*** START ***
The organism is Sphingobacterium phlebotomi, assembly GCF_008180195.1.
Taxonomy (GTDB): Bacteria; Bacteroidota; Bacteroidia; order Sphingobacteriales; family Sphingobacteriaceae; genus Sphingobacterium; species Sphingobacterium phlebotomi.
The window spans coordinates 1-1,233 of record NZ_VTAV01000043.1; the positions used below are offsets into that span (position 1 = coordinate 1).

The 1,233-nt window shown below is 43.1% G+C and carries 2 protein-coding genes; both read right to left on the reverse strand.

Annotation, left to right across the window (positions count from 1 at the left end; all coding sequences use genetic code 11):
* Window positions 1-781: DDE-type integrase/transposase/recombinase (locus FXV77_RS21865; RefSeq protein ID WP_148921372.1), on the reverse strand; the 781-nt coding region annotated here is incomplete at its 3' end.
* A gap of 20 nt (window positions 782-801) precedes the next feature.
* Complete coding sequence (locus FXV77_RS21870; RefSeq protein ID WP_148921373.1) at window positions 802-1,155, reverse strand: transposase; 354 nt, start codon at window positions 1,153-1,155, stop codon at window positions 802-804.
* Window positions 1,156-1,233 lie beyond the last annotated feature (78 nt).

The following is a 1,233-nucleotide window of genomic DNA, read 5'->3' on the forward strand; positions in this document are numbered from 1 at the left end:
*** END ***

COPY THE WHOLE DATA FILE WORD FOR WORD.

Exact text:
The organism is Sphingobacterium phlebotomi, assembly GCF_008180195.1.
Taxonomy (GTDB): Bacteria; Bacteroidota; Bacteroidia; order Sphingobacteriales; family Sphingobacteriaceae; genus Sphingobacterium; species Sphingobacterium phlebotomi.
The window spans coordinates 1-1,233 of record NZ_VTAV01000043.1; the positions used below are offsets into that span (position 1 = coordinate 1).

The 1,233-nt window shown below is 43.1% G+C and carries 2 protein-coding genes; both read right to left on the reverse strand.

Annotation, left to right across the window (positions count from 1 at the left end; all coding sequences use genetic code 11):
* Window positions 1-781: DDE-type integrase/transposase/recombinase (locus FXV77_RS21865; RefSeq protein ID WP_148921372.1), on the reverse strand; the 781-nt coding region annotated here is incomplete at its 3' end.
* A gap of 20 nt (window positions 782-801) precedes the next feature.
* Complete coding sequence (locus FXV77_RS21870; RefSeq protein ID WP_148921373.1) at window positions 802-1,155, reverse strand: transposase; 354 nt, start codon at window positions 1,153-1,155, stop codon at window positions 802-804.
* Window positions 1,156-1,233 lie beyond the last annotated feature (78 nt).

The following is a 1,233-nucleotide window of genomic DNA, read 5'->3' on the forward strand; positions in this document are numbered from 1 at the left end: